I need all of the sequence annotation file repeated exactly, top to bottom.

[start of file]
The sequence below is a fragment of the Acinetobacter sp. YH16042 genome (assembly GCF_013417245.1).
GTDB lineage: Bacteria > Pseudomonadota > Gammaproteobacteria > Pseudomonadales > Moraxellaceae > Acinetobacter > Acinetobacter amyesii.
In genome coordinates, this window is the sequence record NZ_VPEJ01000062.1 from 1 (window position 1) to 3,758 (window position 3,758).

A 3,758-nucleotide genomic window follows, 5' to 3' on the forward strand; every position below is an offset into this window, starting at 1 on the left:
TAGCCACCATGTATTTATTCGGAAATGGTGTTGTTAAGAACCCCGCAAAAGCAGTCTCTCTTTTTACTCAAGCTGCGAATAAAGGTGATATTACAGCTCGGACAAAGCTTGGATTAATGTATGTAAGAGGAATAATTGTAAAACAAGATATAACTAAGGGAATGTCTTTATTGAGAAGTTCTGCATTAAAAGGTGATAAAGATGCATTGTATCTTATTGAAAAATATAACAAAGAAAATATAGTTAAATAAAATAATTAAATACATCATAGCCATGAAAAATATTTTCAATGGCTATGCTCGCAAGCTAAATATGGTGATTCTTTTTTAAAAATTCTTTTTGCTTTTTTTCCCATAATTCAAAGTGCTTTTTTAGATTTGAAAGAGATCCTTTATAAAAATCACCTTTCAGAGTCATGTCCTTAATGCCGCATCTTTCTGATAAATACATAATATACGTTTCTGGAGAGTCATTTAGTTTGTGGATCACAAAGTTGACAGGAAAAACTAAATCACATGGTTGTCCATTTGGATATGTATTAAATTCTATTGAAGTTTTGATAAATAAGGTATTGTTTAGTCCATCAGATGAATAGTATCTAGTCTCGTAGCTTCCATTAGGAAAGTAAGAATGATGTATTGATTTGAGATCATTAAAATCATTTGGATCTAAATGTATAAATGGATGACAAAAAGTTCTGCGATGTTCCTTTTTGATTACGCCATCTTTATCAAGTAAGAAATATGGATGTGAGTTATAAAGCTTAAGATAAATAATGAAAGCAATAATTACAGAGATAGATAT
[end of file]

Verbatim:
The sequence below is a fragment of the Acinetobacter sp. YH16042 genome (assembly GCF_013417245.1).
GTDB lineage: Bacteria > Pseudomonadota > Gammaproteobacteria > Pseudomonadales > Moraxellaceae > Acinetobacter > Acinetobacter amyesii.
In genome coordinates, this window is the sequence record NZ_VPEJ01000062.1 from 1 (window position 1) to 3,758 (window position 3,758).

A 3,758-nucleotide genomic window follows, 5' to 3' on the forward strand; every position below is an offset into this window, starting at 1 on the left:
TAGCCACCATGTATTTATTCGGAAATGGTGTTGTTAAGAACCCCGCAAAAGCAGTCTCTCTTTTTACTCAAGCTGCGAATAAAGGTGATATTACAGCTCGGACAAAGCTTGGATTAATGTATGTAAGAGGAATAATTGTAAAACAAGATATAACTAAGGGAATGTCTTTATTGAGAAGTTCTGCATTAAAAGGTGATAAAGATGCATTGTATCTTATTGAAAAATATAACAAAGAAAATATAGTTAAATAAAATAATTAAATACATCATAGCCATGAAAAATATTTTCAATGGCTATGCTCGCAAGCTAAATATGGTGATTCTTTTTTAAAAATTCTTTTTGCTTTTTTTCCCATAATTCAAAGTGCTTTTTTAGATTTGAAAGAGATCCTTTATAAAAATCACCTTTCAGAGTCATGTCCTTAATGCCGCATCTTTCTGATAAATACATAATATACGTTTCTGGAGAGTCATTTAGTTTGTGGATCACAAAGTTGACAGGAAAAACTAAATCACATGGTTGTCCATTTGGATATGTATTAAATTCTATTGAAGTTTTGATAAATAAGGTATTGTTTAGTCCATCAGATGAATAGTATCTAGTCTCGTAGCTTCCATTAGGAAAGTAAGAATGATGTATTGATTTGAGATCATTAAAATCATTTGGATCTAAATGTATAAATGGATGACAAAAAGTTCTGCGATGTTCCTTTTTGATTACGCCATCTTTATCAAGTAAGAAATATGGATGTGAGTTATAAAGCTTAAGATAAATAATGAAAGCAATAATTACAGAGATAGATAT